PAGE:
McCahon's Kauri to be cut down

SIMON DAY
Last updated 17:17 25/01/2013
Kauri
DYING OFF: An example of a dieback lesion where resin bleeds from the lower part of the trunk.

Relevant offers

Entertainment

Bachelorette Ally would give Zac a rose tattoo Jordan Mauger says he chose Bachelor winner by flipping coin Did Mark Hamill give away The Last Jedi plot twist during 1980s interview? Angela Cuming: How is a show where women are treated as property not feminist? Questions raised over lack of marketing for Wonder Woman Movie Review: Handsome Devil - a "queer" rugby tale that deserves plenty of props Are McDonald's new uniforms the look of Star Wars villainy? Movie review: Raw is brutal and brilliant Geoffrey Rush aimed to portray Einstein as the man behind the scientist Scott Baio blames 'fake news' for his harsh comments about former co-star Erin Moran's death

Two iconic kauri trees that inspired paintings by Colin McCahon will be felled after being infected with kauri dieback disease.

The trees, located at the McCahon House in French Bay, West Auckland, will be cut down next Tuesday and a ceremony will be held to mark the occasion. 

A further 23 kauri have tested positive for the disease.

McCahon lived at the property with his family in the 1950s and painted many of the 29 kauri there. 

The site is considered one of the most culturally important areas for kauri in Auckland.

Kauri dieback is a deadly disease caused by a microscopic fungus that infects the trees' roots through the soil and can kill kauri of all ages. There is no known treatment.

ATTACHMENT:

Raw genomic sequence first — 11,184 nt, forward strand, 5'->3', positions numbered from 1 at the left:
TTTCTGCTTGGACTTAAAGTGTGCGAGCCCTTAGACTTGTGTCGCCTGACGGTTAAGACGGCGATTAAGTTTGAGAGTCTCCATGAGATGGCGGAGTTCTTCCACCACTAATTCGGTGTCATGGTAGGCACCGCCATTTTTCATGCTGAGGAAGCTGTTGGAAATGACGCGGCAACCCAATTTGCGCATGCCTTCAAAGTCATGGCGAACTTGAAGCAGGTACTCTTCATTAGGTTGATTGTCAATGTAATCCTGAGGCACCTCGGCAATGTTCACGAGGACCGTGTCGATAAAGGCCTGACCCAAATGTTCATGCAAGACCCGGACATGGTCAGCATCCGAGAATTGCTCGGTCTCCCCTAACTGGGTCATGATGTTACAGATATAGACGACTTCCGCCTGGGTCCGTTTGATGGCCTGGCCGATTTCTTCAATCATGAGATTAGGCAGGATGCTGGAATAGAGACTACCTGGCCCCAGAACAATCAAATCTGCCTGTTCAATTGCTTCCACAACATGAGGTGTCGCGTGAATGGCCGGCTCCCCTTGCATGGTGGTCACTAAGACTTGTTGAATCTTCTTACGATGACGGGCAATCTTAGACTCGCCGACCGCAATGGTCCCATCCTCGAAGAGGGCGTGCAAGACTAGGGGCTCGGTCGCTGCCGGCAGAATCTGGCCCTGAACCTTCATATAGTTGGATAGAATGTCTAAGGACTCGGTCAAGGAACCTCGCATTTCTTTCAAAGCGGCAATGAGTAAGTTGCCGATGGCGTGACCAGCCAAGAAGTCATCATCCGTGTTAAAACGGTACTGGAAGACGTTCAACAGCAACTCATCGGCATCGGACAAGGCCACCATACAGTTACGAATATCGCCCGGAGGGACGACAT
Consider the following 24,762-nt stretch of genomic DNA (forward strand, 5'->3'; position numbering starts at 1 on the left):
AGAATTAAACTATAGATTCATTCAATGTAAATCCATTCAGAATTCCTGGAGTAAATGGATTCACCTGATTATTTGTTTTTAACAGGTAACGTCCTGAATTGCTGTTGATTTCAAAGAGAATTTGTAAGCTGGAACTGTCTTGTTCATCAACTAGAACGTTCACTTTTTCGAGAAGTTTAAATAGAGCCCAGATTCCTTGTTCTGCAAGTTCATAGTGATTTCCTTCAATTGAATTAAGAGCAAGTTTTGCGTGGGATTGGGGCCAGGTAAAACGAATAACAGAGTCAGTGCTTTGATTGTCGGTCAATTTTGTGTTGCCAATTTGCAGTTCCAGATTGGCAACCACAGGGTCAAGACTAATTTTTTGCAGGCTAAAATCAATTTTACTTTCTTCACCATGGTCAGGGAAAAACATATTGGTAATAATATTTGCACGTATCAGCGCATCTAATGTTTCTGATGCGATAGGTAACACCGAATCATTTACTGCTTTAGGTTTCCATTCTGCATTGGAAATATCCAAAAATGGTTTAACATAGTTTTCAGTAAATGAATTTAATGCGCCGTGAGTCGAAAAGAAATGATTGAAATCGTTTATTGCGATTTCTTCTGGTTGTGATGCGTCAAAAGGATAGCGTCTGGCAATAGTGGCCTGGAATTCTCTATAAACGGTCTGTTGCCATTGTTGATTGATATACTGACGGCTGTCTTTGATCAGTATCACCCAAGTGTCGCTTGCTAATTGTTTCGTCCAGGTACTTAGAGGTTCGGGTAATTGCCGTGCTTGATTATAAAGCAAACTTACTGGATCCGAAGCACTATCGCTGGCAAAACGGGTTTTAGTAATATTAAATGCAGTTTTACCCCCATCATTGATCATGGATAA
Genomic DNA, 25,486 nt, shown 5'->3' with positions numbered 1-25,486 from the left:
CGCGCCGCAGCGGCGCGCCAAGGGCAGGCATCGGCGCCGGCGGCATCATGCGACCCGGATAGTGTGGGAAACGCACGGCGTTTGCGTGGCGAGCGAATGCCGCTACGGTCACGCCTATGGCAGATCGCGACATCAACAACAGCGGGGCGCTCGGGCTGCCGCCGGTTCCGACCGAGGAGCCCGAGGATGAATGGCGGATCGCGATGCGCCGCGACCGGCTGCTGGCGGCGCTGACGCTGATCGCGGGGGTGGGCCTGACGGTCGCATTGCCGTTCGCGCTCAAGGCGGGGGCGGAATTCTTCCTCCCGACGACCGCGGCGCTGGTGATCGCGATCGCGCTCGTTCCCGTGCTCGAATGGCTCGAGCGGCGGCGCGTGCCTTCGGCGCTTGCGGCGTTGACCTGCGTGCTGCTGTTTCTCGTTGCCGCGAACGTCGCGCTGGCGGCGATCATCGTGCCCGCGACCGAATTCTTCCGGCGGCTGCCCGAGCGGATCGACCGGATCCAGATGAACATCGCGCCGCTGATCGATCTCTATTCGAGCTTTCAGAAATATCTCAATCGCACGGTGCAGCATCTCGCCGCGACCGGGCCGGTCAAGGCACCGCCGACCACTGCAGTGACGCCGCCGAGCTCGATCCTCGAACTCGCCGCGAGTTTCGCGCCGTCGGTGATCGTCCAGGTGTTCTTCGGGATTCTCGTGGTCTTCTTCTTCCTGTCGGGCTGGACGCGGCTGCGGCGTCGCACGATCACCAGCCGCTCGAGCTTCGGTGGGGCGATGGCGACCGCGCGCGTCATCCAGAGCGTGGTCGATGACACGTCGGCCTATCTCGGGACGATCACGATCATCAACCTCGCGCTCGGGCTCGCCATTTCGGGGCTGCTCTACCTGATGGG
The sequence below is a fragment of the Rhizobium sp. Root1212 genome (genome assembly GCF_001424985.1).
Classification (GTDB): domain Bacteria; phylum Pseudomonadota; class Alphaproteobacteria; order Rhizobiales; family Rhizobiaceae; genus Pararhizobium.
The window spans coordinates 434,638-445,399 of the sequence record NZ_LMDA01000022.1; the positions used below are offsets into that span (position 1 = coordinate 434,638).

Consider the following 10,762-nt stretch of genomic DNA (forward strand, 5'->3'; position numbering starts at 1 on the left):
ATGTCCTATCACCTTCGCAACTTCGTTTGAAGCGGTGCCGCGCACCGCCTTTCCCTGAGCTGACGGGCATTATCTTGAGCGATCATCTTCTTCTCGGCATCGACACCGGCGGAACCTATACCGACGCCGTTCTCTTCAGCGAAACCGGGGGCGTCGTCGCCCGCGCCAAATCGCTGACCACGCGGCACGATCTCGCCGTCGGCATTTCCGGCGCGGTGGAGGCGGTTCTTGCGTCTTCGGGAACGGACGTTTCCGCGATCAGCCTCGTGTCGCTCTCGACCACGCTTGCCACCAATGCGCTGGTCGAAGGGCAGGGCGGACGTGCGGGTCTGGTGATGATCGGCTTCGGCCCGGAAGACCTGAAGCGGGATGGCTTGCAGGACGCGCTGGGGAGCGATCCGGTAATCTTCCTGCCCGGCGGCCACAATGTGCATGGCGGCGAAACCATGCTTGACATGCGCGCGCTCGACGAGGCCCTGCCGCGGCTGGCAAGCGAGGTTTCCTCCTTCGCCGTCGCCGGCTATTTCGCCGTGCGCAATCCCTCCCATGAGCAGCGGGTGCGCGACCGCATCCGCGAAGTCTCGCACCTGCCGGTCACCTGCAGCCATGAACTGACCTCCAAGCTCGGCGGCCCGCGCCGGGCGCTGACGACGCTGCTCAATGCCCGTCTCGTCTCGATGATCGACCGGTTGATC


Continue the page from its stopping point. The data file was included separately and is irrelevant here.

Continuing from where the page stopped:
The felled trees will be used by a researcher from the Kauri Dieback Management Programme to determine whether the disease survives in the tree and whether the timber can be used without risk of spreading the disease.

Auckland Council Biosecurity has worked with the McCahon House Trust over the last four years to assess the extent of the infection and to contain it. 

The council has also been facilitating treatment trials at the French Bay property since August 2012.

"Auckland Council has made considerable progress in managing the disease," Parks, Recreation and Heritage Forum Chair Councillor Sandra Coney said.

 "We still have more to learn about the disease and what can be done to halt the death of infected trees and prevent disease spread."

The McCahon House Trust has pledged support for treatment trials underway at the property and is keen to raise public awareness of the disease.

To help prevent the spread of the disease clean your shoes, tyres and other gear before and after visiting kauri forests, stay on designated tracks and keep off kauri roots.

Ad Feedback

- Auckland Now

Comments

Special offers

Featured Promotions

Sponsored Content